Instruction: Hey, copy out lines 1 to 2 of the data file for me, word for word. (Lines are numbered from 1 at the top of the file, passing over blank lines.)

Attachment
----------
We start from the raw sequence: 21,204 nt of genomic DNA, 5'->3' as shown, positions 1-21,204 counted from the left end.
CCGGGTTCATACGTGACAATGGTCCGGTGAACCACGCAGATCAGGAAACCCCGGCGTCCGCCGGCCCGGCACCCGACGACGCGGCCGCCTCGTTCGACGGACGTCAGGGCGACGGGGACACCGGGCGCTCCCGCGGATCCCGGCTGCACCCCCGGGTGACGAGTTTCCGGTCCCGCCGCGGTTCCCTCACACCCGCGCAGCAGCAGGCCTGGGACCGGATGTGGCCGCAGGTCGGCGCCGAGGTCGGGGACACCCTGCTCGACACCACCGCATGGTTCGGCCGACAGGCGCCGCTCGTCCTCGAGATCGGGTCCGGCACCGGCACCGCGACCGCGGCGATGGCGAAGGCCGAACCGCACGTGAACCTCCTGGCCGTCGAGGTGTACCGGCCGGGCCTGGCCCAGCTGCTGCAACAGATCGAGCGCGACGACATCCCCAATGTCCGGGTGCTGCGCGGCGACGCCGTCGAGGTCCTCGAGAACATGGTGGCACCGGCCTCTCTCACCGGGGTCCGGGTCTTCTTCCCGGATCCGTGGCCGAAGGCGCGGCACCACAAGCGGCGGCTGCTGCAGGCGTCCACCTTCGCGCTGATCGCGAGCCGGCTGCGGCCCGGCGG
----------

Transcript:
We start from the raw sequence: 21,204 nt of genomic DNA, 5'->3' as shown, positions 1-21,204 counted from the left end.
CCGGGTTCATACGTGACAATGGTCCGGTGAACCACGCAGATCAGGAAACCCCGGCGTCCGCCGGCCCGGCACCCGACGACGCGGCCGCCTCGTTCGACGGACGTCAGGGCGACGGGGACACCGGGCGCTCCCGCGGATCCCGGCTGCACCCCCGGGTGACGAGTTTCCGGTCCCGCCGCGGTTCCCTCACACCCGCGCAGCAGCAGGCCTGGGACCGGATGTGGCCGCAGGTCGGCGCCGAGGTCGGGGACACCCTGCTCGACACCACCGCATGGTTCGGCCGACAGGCGCCGCTCGTCCTCGAGATCGGGTCCGGCACCGGCACCGCGACCGCGGCGATGGCGAAGGCCGAACCGCACGTGAACCTCCTGGCCGTCGAGGTGTACCGGCCGGGCCTGGCCCAGCTGCTGCAACAGATCGAGCGCGACGACATCCCCAATGTCCGGGTGCTGCGCGGCGACGCCGTCGAGGTCCTCGAGAACATGGTGGCACCGGCCTCTCTCACCGGGGTCCGGGTCTTCTTCCCGGATCCGTGGCCGAAGGCGCGGCACCACAAGCGGCGGCTGCTGCAGGCGTCCACCTTCGCGCTGATCGCGAGCCGGCTGCGGCCCGGCGG